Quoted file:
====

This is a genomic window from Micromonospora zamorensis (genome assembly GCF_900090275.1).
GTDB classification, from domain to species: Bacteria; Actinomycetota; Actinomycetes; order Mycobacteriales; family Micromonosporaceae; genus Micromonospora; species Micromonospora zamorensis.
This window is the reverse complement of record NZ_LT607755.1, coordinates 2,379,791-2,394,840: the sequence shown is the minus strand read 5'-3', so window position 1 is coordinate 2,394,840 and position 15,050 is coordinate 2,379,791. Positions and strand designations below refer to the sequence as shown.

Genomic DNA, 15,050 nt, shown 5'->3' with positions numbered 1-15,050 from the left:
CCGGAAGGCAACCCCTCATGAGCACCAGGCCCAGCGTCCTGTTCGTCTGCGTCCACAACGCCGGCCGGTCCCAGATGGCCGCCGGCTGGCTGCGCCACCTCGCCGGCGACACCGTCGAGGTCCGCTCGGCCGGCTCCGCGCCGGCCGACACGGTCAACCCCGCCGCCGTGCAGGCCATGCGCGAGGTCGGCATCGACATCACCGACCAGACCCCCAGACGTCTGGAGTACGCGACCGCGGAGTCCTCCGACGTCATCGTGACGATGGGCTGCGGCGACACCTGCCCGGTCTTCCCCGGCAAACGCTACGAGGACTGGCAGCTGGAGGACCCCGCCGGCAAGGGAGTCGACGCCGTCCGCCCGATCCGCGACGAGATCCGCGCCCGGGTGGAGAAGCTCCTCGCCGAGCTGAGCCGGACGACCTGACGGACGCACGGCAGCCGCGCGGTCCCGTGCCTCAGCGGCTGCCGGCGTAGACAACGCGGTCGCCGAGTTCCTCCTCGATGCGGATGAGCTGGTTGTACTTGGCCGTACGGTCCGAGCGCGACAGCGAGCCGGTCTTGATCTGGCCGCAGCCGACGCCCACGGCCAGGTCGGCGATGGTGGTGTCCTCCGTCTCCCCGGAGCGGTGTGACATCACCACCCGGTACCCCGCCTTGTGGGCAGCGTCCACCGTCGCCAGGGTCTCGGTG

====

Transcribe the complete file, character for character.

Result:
This is a genomic window from Micromonospora zamorensis (genome assembly GCF_900090275.1).
GTDB classification, from domain to species: Bacteria; Actinomycetota; Actinomycetes; order Mycobacteriales; family Micromonosporaceae; genus Micromonospora; species Micromonospora zamorensis.
This window is the reverse complement of record NZ_LT607755.1, coordinates 2,379,791-2,394,840: the sequence shown is the minus strand read 5'-3', so window position 1 is coordinate 2,394,840 and position 15,050 is coordinate 2,379,791. Positions and strand designations below refer to the sequence as shown.

Genomic DNA, 15,050 nt, shown 5'->3' with positions numbered 1-15,050 from the left:
CCGGAAGGCAACCCCTCATGAGCACCAGGCCCAGCGTCCTGTTCGTCTGCGTCCACAACGCCGGCCGGTCCCAGATGGCCGCCGGCTGGCTGCGCCACCTCGCCGGCGACACCGTCGAGGTCCGCTCGGCCGGCTCCGCGCCGGCCGACACGGTCAACCCCGCCGCCGTGCAGGCCATGCGCGAGGTCGGCATCGACATCACCGACCAGACCCCCAGACGTCTGGAGTACGCGACCGCGGAGTCCTCCGACGTCATCGTGACGATGGGCTGCGGCGACACCTGCCCGGTCTTCCCCGGCAAACGCTACGAGGACTGGCAGCTGGAGGACCCCGCCGGCAAGGGAGTCGACGCCGTCCGCCCGATCCGCGACGAGATCCGCGCCCGGGTGGAGAAGCTCCTCGCCGAGCTGAGCCGGACGACCTGACGGACGCACGGCAGCCGCGCGGTCCCGTGCCTCAGCGGCTGCCGGCGTAGACAACGCGGTCGCCGAGTTCCTCCTCGATGCGGATGAGCTGGTTGTACTTGGCCGTACGGTCCGAGCGCGACAGCGAGCCGGTCTTGATCTGGCCGCAGCCGACGCCCACGGCCAGGTCGGCGATGGTGGTGTCCTCCGTCTCCCCGGAGCGGTGTGACATCACCACCCGGTACCCCGCCTTGTGGGCAGCGTCCACCGTCGCCAGGGTCTCGGTG